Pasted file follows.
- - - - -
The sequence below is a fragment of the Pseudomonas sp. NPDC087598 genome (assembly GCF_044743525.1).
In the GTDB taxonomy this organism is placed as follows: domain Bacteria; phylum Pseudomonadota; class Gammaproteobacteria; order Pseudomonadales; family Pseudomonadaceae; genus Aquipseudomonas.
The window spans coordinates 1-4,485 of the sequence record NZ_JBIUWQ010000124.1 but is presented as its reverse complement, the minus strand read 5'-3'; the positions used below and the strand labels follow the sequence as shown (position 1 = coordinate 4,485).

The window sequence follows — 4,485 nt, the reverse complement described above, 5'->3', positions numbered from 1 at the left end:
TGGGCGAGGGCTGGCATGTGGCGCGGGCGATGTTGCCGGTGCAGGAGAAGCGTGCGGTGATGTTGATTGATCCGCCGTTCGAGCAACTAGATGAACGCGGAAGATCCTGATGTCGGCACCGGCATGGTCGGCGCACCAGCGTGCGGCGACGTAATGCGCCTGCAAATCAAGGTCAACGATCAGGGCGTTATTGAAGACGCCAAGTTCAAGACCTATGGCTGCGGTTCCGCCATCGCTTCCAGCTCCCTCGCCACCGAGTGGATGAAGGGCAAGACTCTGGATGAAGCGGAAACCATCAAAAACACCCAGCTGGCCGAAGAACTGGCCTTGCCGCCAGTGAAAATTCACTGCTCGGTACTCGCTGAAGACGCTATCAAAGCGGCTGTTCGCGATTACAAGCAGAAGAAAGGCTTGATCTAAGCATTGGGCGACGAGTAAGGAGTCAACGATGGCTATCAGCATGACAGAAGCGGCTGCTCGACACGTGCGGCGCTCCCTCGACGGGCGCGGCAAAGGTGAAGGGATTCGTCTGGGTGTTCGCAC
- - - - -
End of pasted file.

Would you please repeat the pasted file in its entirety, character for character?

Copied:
The sequence below is a fragment of the Pseudomonas sp. NPDC087598 genome (assembly GCF_044743525.1).
In the GTDB taxonomy this organism is placed as follows: domain Bacteria; phylum Pseudomonadota; class Gammaproteobacteria; order Pseudomonadales; family Pseudomonadaceae; genus Aquipseudomonas.
The window spans coordinates 1-4,485 of the sequence record NZ_JBIUWQ010000124.1 but is presented as its reverse complement, the minus strand read 5'-3'; the positions used below and the strand labels follow the sequence as shown (position 1 = coordinate 4,485).

The window sequence follows — 4,485 nt, the reverse complement described above, 5'->3', positions numbered from 1 at the left end:
TGGGCGAGGGCTGGCATGTGGCGCGGGCGATGTTGCCGGTGCAGGAGAAGCGTGCGGTGATGTTGATTGATCCGCCGTTCGAGCAACTAGATGAACGCGGAAGATCCTGATGTCGGCACCGGCATGGTCGGCGCACCAGCGTGCGGCGACGTAATGCGCCTGCAAATCAAGGTCAACGATCAGGGCGTTATTGAAGACGCCAAGTTCAAGACCTATGGCTGCGGTTCCGCCATCGCTTCCAGCTCCCTCGCCACCGAGTGGATGAAGGGCAAGACTCTGGATGAAGCGGAAACCATCAAAAACACCCAGCTGGCCGAAGAACTGGCCTTGCCGCCAGTGAAAATTCACTGCTCGGTACTCGCTGAAGACGCTATCAAAGCGGCTGTTCGCGATTACAAGCAGAAGAAAGGCTTGATCTAAGCATTGGGCGACGAGTAAGGAGTCAACGATGGCTATCAGCATGACAGAAGCGGCTGCTCGACACGTGCGGCGCTCCCTCGACGGGCGCGGCAAAGGTGAAGGGATTCGTCTGGGTGTTCGCAC